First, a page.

28 The woman then left her waterpot, went her way into the city, and said to the men,29 “Come, see a Man who told me all things that I ever did. Could this be the Christ?” 30 Then they went out of the city and came to Him.
31 In the meantime His disciples urged Him, saying, “Rabbi, eat.”
32 But He said to them, “I have food to eat of which you do not know.”
33 Therefore the disciples said to one another, “Has anyone brought Him anything to eat?”
34 Jesus said to them, “My food is to do the will of Him who sent Me, and to finish His work.35 Do you not say, ‘There are still four months and then comes the harvest’? Behold, I say to you, lift up your eyes and look at the fields, for they are already white for harvest! 36 And he who reaps receives wages, and gathers fruit for eternal life, that both he who sows and he who reaps may rejoice together. 37 For in this the saying is true: ‘One sows and another reaps.’38 I sent you to reap that for which you have not labored; others have labored, and you have entered into their labors.”
The Savior of the World
39 And many of the Samaritans of that city believed in Him because of the word of the woman who testified, “He told me all that I ever did.” 40 So when the Samaritans had come to Him, they urged Him to stay with them; and He stayed there two days. 41 And many more believed because of His own word.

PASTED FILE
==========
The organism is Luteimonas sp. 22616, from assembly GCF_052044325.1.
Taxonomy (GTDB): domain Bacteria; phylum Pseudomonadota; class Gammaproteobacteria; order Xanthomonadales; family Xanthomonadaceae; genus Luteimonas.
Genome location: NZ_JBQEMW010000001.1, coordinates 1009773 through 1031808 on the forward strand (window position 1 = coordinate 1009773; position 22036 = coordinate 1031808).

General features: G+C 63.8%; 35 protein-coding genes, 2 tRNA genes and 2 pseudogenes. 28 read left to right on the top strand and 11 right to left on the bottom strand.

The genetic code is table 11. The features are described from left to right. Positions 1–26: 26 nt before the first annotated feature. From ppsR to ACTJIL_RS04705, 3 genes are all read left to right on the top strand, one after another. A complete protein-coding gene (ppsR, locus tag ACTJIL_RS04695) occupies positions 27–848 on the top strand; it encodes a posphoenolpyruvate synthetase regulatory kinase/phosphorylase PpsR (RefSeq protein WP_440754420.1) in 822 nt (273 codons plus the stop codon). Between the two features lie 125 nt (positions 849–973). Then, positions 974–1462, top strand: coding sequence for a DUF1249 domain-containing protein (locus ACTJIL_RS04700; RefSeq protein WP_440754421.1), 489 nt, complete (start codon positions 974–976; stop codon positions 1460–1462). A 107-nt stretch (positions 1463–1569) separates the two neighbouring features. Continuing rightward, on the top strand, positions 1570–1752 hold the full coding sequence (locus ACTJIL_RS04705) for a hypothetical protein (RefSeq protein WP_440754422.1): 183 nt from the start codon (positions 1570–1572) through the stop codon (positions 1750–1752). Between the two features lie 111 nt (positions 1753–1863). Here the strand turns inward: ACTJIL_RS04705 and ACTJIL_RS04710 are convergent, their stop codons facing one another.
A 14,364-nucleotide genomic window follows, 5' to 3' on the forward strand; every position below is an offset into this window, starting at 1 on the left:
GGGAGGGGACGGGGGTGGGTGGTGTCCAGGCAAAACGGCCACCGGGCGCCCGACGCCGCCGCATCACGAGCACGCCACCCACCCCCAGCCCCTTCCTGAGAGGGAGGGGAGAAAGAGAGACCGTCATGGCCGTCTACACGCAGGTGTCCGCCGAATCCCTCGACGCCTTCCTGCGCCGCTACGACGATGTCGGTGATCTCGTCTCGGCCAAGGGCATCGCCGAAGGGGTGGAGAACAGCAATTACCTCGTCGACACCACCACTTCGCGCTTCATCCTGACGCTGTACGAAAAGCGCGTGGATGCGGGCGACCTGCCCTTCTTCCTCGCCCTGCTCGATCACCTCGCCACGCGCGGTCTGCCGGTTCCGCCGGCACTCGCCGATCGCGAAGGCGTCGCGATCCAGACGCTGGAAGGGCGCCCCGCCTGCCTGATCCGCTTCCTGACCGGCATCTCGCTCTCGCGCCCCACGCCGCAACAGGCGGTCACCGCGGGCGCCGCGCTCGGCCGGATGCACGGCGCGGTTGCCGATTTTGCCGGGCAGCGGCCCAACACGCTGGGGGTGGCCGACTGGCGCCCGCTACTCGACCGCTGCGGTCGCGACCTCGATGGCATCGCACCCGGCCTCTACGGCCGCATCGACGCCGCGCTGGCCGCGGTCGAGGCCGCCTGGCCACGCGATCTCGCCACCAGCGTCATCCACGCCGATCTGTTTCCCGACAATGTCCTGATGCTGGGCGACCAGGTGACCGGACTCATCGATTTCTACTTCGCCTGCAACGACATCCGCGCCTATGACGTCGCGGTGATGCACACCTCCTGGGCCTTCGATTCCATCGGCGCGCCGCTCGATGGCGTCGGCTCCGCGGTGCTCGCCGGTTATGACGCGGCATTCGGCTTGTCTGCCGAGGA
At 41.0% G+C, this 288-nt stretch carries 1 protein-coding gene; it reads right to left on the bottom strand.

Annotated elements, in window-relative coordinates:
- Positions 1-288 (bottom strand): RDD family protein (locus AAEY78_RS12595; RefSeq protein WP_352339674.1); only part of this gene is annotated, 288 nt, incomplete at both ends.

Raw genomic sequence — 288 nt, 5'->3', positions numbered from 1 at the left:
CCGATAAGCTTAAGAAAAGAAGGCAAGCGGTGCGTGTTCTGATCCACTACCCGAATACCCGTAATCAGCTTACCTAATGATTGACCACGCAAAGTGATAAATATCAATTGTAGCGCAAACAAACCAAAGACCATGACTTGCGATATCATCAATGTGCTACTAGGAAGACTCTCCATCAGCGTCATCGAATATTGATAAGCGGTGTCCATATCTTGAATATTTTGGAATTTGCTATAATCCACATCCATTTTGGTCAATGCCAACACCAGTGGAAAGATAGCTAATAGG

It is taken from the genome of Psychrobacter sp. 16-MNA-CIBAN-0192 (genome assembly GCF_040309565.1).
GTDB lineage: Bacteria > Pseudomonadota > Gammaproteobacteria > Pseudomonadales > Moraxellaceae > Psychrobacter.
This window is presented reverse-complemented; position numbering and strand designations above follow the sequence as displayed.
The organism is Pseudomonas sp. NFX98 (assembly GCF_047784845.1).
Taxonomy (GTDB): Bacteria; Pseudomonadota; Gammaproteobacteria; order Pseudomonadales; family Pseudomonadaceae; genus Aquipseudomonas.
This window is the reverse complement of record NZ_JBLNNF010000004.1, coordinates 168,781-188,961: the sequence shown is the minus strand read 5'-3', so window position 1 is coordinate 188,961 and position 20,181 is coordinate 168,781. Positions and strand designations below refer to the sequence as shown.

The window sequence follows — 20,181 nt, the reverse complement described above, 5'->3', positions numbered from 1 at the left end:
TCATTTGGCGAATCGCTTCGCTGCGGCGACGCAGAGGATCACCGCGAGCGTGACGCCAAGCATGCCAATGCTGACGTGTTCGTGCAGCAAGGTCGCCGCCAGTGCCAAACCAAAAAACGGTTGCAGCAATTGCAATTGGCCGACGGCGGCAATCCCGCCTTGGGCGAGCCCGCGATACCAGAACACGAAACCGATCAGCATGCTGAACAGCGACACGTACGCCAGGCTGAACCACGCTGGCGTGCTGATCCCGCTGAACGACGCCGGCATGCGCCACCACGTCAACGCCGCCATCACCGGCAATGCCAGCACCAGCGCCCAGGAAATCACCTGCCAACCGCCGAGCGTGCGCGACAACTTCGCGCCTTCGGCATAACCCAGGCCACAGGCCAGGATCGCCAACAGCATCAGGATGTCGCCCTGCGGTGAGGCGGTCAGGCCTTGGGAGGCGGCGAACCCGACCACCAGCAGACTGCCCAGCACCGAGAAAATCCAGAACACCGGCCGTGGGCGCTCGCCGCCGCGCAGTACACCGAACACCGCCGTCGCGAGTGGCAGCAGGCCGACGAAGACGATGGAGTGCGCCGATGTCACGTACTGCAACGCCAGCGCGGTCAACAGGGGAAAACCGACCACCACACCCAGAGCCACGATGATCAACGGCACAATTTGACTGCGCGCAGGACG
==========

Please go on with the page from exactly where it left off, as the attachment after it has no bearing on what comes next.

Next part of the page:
42 Then they said to the woman, “Now we believe, not because of what you said, for we ourselves have heard Him and we know that this is indeed the Christ, the Savior of the world.”
Welcome at Galilee
43 Now after the two days He departed from there and went to Galilee. 44 For Jesus Himself testified that a prophet has no honor in his own country. 45 So when He came to Galilee, the Galileans received Him, having seen all the things He did in Jerusalem at the feast; for they also had gone to the feast.
A Nobleman’s Son Healed
46 So Jesus came again to Cana of Galilee where He had made the water wine. And there was a certain nobleman whose son was sick at Capernaum. 47 When he heard that Jesus had come out of Judea into Galilee, he went to Him and implored Him to come down and heal his son, for he was at the point of death. 48 Then Jesus said to him, “Unless you people see signs and wonders, you will by no means believe.”
49 The nobleman said to Him, “Sir, come down before my child dies!”
50 Jesus said to him, “Go your way; your son lives.” So the man believed the word that Jesus spoke to him, and he went his way. 51 And as he was now going down, his servants met him and told him, saying, “Your son lives!”
52 Then he inquired of them the hour when he got better. And they said to him, “Yesterday at the seventh hour the fever left him.” 53 So the father knew that it was at the same hour in which Jesus said to him, “Your son lives.” And he himself believed, and his whole household.
54 This again is the second sign Jesus did when He had come out of Judea into Galilee.